18. Information asymmetry and deception in the investment game By Irma Clots-Figueras; Roberto Hernán; Praveen Kujal
  19. Microfinance at the margin: Experimental evidence from Bosnia and Herzegovina By Britta Augsburg; Ralph De Haas; Heike Harmgart; Costas Meghir

  1. By: Erte Xiao; Howard Kunreuther
    Abstract: Previous findings on punishment have focused on environments in which the outcomes are known with certainty. In this paper, we conduct experiments to investigate how punishment affects cooperation in a two-person stochastic prisoner’s dilemma environment where each person can decide whether or not to cooperate, and the outcomes of alternative strategies are specified probabilistically under a transparent information condition. In particular, we study two types of punishment mechanisms: 1) an unrestricted punishment mechanism: both persons can punish; and 2) a restricted punishment mechanism: only cooperators can punish non-cooperators. We show that the restricted punishment mechanism is more effective in promoting cooperative behavior than the unrestricted one in a deterministic social dilemma. More importantly, the restricted type is less effective in an environment where the outcomes are stochastic than when they are known with certainty. Our data suggest that one explanation is that non-cooperative behavior is less likely to be punished when there is outcome uncertainty. Our findings provide useful information for designing efficient incentive mechanisms to induce cooperation in a stochastic social dilemma environment.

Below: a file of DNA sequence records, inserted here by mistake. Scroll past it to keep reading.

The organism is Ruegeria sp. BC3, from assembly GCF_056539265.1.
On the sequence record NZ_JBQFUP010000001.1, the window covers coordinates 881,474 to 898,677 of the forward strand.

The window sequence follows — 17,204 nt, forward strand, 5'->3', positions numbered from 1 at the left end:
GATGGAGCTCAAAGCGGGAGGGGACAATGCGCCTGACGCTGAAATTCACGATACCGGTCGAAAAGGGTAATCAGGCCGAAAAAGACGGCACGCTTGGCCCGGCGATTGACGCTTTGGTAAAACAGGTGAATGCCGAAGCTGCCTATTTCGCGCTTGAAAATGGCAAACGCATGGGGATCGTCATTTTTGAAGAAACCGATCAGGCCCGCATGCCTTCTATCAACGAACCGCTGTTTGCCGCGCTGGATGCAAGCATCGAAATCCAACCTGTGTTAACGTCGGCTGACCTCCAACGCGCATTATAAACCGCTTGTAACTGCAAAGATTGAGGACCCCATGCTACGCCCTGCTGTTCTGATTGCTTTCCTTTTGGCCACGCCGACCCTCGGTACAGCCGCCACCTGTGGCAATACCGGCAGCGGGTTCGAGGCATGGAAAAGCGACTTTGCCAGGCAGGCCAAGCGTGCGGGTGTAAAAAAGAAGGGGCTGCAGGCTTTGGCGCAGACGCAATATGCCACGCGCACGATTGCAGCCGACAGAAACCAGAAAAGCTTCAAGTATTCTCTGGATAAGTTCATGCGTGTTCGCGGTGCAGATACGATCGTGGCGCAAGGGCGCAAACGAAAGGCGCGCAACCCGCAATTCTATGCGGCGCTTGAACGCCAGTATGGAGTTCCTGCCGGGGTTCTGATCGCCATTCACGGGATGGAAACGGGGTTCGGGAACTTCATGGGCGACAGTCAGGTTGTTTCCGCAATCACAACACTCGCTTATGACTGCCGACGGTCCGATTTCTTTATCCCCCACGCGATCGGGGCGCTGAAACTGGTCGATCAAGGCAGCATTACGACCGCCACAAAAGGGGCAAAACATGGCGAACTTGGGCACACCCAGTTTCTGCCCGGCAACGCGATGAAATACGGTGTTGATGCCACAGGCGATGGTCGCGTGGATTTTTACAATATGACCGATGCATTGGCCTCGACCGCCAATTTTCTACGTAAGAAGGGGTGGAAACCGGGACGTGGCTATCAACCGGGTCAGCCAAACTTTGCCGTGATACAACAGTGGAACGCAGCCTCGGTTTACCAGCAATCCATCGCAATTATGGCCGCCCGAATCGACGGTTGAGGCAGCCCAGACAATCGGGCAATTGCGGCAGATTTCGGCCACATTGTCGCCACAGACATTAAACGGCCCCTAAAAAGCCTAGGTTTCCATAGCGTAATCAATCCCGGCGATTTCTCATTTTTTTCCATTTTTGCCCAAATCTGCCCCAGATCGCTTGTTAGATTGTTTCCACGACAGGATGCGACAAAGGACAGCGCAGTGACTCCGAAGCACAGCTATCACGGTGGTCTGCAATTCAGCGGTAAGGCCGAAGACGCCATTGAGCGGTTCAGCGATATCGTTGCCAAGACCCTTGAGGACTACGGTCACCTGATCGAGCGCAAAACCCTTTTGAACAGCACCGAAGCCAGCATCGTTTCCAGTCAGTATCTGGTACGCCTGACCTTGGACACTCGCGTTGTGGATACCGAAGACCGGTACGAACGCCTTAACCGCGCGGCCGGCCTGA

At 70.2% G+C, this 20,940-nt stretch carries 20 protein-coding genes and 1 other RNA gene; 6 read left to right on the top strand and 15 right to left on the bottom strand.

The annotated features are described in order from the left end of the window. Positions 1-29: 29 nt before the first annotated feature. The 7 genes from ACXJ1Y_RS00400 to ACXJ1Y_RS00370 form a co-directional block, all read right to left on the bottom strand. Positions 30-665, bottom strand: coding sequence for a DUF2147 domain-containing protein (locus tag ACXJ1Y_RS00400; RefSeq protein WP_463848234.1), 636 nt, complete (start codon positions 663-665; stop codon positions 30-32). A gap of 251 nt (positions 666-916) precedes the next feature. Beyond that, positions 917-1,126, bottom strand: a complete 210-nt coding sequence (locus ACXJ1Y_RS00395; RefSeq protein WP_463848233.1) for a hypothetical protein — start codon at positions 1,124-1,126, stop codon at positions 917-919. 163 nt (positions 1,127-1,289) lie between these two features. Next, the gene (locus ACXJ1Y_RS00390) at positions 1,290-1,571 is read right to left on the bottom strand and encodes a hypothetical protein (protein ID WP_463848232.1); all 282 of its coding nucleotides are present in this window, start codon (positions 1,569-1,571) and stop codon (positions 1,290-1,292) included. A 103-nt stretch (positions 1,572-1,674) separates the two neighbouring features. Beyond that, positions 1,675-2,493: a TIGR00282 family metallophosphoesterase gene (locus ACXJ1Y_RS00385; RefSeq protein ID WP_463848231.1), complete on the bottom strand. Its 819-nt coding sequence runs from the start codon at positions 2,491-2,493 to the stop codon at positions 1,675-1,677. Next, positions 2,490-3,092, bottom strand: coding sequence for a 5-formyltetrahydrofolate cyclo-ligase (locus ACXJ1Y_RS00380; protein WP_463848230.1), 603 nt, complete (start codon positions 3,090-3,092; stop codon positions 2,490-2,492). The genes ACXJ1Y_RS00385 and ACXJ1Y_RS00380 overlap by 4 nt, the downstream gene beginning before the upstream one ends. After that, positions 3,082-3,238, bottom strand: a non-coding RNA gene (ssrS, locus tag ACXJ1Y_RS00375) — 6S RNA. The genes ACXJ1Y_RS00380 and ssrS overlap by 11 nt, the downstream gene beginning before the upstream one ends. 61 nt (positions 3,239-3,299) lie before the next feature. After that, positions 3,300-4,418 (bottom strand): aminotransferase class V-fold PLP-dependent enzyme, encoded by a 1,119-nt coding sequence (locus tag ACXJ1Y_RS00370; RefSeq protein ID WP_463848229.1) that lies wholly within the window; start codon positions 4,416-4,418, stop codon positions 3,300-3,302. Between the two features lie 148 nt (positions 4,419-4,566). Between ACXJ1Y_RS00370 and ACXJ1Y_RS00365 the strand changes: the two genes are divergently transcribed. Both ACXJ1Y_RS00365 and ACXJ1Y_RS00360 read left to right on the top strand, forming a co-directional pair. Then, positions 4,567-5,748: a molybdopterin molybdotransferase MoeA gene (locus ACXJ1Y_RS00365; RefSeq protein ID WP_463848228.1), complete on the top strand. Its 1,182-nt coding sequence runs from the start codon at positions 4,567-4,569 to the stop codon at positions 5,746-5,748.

JEL: C72 C73 C91 D02 D03
    Date: 2012–10
  2. By: Lührmann, Melanie; Serra-Garcia, Marta; Winter, Joachim